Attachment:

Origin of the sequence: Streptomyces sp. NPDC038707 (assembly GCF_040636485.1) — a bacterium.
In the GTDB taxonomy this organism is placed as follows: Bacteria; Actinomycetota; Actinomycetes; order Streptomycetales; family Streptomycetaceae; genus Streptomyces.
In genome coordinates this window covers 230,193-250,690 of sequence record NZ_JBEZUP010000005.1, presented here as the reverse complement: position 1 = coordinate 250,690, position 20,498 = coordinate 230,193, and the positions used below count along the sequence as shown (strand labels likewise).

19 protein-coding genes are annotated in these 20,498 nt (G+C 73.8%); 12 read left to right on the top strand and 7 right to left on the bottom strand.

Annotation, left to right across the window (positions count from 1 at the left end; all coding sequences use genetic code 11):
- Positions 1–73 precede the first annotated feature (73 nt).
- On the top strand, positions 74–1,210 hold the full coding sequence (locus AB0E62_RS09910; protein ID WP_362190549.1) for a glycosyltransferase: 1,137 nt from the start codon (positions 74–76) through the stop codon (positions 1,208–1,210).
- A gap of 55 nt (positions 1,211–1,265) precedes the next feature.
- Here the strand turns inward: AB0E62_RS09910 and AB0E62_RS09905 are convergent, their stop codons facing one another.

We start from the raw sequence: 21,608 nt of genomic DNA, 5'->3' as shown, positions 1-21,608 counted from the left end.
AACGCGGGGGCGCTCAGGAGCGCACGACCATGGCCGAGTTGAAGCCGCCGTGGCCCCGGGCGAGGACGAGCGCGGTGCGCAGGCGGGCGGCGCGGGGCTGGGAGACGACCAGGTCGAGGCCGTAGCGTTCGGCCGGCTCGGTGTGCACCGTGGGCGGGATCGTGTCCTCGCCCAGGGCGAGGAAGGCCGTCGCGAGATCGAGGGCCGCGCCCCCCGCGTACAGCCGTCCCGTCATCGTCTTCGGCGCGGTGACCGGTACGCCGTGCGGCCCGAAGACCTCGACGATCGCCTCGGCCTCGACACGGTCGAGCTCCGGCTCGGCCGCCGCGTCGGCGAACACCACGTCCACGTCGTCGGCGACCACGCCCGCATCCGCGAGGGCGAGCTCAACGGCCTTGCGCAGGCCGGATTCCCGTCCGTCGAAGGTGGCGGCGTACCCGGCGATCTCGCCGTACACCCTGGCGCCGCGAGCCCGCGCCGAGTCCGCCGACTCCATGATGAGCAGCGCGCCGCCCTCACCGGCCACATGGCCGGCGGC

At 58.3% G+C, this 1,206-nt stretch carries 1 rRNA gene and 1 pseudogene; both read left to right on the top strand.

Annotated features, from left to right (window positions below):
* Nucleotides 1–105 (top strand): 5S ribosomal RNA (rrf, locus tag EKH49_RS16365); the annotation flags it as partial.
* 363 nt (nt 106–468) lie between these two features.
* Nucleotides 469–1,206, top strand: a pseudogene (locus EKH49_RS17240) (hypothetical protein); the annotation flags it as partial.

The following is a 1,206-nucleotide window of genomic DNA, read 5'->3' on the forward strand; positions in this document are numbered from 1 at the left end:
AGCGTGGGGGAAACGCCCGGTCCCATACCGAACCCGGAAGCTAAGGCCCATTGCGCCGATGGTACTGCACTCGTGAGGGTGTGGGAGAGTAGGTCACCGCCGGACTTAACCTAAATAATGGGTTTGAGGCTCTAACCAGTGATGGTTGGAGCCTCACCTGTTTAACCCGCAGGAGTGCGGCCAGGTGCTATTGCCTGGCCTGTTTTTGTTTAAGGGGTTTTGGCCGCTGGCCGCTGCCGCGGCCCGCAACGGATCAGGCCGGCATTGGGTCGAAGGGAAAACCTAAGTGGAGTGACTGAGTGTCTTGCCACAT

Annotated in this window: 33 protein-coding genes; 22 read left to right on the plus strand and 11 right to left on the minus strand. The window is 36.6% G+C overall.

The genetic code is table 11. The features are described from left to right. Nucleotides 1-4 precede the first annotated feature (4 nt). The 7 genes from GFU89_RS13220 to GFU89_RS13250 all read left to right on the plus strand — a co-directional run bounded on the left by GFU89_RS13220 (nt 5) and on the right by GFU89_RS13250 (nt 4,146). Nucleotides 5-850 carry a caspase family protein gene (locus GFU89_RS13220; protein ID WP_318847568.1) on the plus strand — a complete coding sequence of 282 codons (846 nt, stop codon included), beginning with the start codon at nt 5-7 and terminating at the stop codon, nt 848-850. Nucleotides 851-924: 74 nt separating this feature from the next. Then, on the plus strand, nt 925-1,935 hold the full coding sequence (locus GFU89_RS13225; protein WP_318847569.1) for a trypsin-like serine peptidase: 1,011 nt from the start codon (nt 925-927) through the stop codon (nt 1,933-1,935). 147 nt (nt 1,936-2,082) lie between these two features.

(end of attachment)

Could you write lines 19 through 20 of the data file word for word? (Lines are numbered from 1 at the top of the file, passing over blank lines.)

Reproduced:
Annotated in this window: 33 protein-coding genes; 22 read left to right on the plus strand and 11 right to left on the minus strand. The window is 36.6% G+C overall.

The genetic code is table 11. The features are described from left to right. Nucleotides 1-4 precede the first annotated feature (4 nt). The 7 genes from GFU89_RS13220 to GFU89_RS13250 all read left to right on the plus strand — a co-directional run bounded on the left by GFU89_RS13220 (nt 5) and on the right by GFU89_RS13250 (nt 4,146). Nucleotides 5-850 carry a caspase family protein gene (locus GFU89_RS13220; protein ID WP_318847568.1) on the plus strand — a complete coding sequence of 282 codons (846 nt, stop codon included), beginning with the start codon at nt 5-7 and terminating at the stop codon, nt 848-850. Nucleotides 851-924: 74 nt separating this feature from the next. Then, on the plus strand, nt 925-1,935 hold the full coding sequence (locus GFU89_RS13225; protein WP_318847569.1) for a trypsin-like serine peptidase: 1,011 nt from the start codon (nt 925-927) through the stop codon (nt 1,933-1,935). 147 nt (nt 1,936-2,082) lie between these two features.